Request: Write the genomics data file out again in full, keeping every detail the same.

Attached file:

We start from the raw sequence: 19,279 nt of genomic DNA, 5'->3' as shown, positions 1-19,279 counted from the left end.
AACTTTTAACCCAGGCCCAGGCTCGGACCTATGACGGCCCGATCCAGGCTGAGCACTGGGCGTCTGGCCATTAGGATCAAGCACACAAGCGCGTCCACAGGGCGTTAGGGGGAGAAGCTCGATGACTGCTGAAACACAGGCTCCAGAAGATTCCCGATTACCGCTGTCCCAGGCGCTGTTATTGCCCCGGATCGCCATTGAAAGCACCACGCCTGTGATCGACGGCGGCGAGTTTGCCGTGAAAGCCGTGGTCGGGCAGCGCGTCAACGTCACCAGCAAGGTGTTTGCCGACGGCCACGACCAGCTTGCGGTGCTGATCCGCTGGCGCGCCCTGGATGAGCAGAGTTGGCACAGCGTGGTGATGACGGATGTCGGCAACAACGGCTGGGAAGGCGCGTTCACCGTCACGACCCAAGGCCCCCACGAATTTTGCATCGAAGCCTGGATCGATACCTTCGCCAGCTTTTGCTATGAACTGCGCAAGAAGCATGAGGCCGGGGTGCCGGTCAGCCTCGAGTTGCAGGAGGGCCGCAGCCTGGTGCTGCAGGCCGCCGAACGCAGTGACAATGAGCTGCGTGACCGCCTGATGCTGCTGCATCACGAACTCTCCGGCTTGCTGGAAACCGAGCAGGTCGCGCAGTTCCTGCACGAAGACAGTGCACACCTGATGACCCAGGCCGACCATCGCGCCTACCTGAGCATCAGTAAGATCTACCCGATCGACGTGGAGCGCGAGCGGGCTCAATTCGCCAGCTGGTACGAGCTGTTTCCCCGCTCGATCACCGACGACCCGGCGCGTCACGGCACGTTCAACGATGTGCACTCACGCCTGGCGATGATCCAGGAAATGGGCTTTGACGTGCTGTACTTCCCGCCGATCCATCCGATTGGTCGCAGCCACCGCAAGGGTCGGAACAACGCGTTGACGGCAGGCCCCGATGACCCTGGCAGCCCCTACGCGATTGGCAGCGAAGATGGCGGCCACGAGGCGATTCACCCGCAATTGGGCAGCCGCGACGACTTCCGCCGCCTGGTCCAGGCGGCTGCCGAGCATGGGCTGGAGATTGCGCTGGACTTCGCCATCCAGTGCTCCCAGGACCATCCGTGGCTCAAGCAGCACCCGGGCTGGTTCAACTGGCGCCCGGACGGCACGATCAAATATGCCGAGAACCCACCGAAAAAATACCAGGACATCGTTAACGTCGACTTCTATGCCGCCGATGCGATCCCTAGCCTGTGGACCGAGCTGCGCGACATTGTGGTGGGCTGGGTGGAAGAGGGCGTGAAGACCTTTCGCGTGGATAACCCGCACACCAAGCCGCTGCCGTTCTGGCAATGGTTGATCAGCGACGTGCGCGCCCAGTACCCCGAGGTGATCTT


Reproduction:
We start from the raw sequence: 19,279 nt of genomic DNA, 5'->3' as shown, positions 1-19,279 counted from the left end.
AACTTTTAACCCAGGCCCAGGCTCGGACCTATGACGGCCCGATCCAGGCTGAGCACTGGGCGTCTGGCCATTAGGATCAAGCACACAAGCGCGTCCACAGGGCGTTAGGGGGAGAAGCTCGATGACTGCTGAAACACAGGCTCCAGAAGATTCCCGATTACCGCTGTCCCAGGCGCTGTTATTGCCCCGGATCGCCATTGAAAGCACCACGCCTGTGATCGACGGCGGCGAGTTTGCCGTGAAAGCCGTGGTCGGGCAGCGCGTCAACGTCACCAGCAAGGTGTTTGCCGACGGCCACGACCAGCTTGCGGTGCTGATCCGCTGGCGCGCCCTGGATGAGCAGAGTTGGCACAGCGTGGTGATGACGGATGTCGGCAACAACGGCTGGGAAGGCGCGTTCACCGTCACGACCCAAGGCCCCCACGAATTTTGCATCGAAGCCTGGATCGATACCTTCGCCAGCTTTTGCTATGAACTGCGCAAGAAGCATGAGGCCGGGGTGCCGGTCAGCCTCGAGTTGCAGGAGGGCCGCAGCCTGGTGCTGCAGGCCGCCGAACGCAGTGACAATGAGCTGCGTGACCGCCTGATGCTGCTGCATCACGAACTCTCCGGCTTGCTGGAAACCGAGCAGGTCGCGCAGTTCCTGCACGAAGACAGTGCACACCTGATGACCCAGGCCGACCATCGCGCCTACCTGAGCATCAGTAAGATCTACCCGATCGACGTGGAGCGCGAGCGGGCTCAATTCGCCAGCTGGTACGAGCTGTTTCCCCGCTCGATCACCGACGACCCGGCGCGTCACGGCACGTTCAACGATGTGCACTCACGCCTGGCGATGATCCAGGAAATGGGCTTTGACGTGCTGTACTTCCCGCCGATCCATCCGATTGGTCGCAGCCACCGCAAGGGTCGGAACAACGCGTTGACGGCAGGCCCCGATGACCCTGGCAGCCCCTACGCGATTGGCAGCGAAGATGGCGGCCACGAGGCGATTCACCCGCAATTGGGCAGCCGCGACGACTTCCGCCGCCTGGTCCAGGCGGCTGCCGAGCATGGGCTGGAGATTGCGCTGGACTTCGCCATCCAGTGCTCCCAGGACCATCCGTGGCTCAAGCAGCACCCGGGCTGGTTCAACTGGCGCCCGGACGGCACGATCAAATATGCCGAGAACCCACCGAAAAAATACCAGGACATCGTTAACGTCGACTTCTATGCCGCCGATGCGATCCCTAGCCTGTGGACCGAGCTGCGCGACATTGTGGTGGGCTGGGTGGAAGAGGGCGTGAAGACCTTTCGCGTGGATAACCCGCACACCAAGCCGCTGCCGTTCTGGCAATGGTTGATCAGCGACGTGCGCGCCCAGTACCCCGAGGTGATCTT